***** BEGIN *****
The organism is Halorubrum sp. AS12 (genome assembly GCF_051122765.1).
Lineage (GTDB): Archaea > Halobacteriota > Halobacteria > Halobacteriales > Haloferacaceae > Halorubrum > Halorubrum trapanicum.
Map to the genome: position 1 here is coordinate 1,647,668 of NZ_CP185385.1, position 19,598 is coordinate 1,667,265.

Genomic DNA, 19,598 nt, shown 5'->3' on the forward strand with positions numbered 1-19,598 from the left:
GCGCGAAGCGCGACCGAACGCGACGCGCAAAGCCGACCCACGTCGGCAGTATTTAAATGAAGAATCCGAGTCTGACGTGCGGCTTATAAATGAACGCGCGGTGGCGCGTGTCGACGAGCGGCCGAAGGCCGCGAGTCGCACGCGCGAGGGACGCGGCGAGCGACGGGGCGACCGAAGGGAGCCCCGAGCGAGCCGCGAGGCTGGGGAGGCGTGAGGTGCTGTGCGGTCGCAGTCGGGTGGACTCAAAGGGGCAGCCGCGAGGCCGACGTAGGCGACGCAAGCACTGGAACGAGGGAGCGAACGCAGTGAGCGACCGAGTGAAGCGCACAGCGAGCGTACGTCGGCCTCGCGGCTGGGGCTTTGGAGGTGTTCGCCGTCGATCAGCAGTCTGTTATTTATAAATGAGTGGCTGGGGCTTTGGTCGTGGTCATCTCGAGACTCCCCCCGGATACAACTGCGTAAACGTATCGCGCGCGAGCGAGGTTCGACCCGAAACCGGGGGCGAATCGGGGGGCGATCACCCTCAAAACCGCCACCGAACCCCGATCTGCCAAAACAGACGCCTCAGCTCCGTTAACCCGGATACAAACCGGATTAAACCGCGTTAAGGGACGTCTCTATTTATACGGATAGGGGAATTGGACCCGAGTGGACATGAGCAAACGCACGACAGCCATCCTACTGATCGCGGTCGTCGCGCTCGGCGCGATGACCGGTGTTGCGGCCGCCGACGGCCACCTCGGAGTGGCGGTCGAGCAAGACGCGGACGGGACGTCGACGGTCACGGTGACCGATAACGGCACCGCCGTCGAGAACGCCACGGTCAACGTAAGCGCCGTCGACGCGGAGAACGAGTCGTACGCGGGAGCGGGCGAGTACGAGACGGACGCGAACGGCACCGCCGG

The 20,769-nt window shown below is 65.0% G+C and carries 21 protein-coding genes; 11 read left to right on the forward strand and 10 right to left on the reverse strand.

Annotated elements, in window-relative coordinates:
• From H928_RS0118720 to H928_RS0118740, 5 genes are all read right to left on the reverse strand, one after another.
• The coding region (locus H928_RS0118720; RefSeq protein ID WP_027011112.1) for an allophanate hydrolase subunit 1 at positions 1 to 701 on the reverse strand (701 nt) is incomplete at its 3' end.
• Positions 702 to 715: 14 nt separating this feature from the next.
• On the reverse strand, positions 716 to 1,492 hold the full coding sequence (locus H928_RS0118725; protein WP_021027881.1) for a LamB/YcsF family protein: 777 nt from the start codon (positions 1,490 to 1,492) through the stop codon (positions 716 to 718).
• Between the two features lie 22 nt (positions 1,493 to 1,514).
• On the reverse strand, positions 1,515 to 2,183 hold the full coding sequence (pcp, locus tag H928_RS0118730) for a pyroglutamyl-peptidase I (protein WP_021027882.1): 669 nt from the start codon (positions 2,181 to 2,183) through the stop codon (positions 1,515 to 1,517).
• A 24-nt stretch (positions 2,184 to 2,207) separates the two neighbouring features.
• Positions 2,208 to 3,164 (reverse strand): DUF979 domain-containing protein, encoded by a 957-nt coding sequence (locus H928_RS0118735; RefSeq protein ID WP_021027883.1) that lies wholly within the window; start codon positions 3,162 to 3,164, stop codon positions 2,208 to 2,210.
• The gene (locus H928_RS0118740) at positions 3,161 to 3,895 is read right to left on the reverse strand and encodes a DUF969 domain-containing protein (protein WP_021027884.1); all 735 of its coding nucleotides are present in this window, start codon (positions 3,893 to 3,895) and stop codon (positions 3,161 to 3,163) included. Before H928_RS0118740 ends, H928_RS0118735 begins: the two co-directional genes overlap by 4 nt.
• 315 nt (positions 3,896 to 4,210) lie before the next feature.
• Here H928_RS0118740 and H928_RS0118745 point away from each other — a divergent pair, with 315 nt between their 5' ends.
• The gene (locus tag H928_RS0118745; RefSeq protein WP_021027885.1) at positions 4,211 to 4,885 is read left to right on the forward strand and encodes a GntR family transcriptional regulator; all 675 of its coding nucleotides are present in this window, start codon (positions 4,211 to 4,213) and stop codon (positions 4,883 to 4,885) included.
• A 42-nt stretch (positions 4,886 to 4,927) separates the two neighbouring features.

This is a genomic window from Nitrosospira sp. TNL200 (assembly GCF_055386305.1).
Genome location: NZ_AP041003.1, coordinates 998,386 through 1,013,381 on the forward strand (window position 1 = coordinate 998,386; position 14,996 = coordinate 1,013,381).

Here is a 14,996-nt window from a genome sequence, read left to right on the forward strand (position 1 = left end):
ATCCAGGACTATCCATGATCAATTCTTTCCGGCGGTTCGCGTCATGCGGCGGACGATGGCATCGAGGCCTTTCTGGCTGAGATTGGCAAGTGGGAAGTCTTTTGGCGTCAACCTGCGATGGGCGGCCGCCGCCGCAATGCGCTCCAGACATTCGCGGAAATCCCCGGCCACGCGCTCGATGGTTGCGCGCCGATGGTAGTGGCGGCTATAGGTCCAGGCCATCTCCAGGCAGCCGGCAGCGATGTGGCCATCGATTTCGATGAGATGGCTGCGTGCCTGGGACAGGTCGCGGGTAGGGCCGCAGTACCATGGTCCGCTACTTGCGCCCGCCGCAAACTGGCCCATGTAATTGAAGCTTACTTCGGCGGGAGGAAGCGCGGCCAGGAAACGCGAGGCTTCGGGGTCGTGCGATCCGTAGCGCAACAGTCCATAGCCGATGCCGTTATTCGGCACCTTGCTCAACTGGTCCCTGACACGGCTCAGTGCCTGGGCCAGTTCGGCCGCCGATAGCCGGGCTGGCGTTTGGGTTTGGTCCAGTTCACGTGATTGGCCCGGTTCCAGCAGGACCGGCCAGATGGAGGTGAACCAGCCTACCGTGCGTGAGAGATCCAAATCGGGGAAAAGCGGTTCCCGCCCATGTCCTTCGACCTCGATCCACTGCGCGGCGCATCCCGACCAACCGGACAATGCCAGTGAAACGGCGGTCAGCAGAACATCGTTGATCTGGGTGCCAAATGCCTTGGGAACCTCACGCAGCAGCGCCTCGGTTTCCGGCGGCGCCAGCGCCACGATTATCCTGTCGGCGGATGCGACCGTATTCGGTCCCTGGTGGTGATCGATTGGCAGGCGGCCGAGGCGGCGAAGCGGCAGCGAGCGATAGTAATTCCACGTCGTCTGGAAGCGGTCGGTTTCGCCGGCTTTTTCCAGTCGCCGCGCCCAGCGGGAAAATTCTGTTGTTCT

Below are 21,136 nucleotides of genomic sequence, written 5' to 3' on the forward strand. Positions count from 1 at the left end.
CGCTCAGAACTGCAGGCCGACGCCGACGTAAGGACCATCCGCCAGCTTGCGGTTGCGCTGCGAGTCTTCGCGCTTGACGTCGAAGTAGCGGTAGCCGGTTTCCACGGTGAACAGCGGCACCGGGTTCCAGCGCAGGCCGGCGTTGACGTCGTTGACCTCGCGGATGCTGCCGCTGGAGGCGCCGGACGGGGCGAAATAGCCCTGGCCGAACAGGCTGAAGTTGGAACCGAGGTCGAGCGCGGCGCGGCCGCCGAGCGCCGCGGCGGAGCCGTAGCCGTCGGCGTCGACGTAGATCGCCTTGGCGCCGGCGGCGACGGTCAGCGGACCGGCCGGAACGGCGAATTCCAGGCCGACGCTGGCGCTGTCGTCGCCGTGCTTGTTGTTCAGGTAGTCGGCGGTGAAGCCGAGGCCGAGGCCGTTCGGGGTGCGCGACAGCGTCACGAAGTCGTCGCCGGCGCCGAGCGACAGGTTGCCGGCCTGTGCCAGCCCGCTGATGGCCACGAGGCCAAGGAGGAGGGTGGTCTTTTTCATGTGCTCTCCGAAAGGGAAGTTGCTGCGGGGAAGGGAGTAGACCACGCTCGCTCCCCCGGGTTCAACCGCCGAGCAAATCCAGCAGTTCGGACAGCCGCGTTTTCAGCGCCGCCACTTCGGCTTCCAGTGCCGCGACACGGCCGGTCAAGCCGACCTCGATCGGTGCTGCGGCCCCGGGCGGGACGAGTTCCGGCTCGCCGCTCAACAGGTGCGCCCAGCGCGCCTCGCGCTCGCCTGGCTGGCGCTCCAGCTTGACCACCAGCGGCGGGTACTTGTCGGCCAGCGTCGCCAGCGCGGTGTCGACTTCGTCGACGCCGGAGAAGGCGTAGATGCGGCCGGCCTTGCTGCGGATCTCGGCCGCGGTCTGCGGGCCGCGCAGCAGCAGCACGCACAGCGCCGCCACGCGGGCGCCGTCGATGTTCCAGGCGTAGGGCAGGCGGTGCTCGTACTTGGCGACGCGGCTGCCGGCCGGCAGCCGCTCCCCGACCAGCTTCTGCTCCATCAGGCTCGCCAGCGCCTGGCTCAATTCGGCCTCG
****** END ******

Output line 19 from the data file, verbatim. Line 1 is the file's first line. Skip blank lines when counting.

• The gene (locus tag H928_RS0118745; RefSeq protein WP_021027885.1) at positions 4,211 to 4,885 is read left to right on the forward strand and encodes a GntR family transcriptional regulator; all 675 of its coding nucleotides are present in this window, start codon (positions 4,211 to 4,213) and stop codon (positions 4,883 to 4,885) included.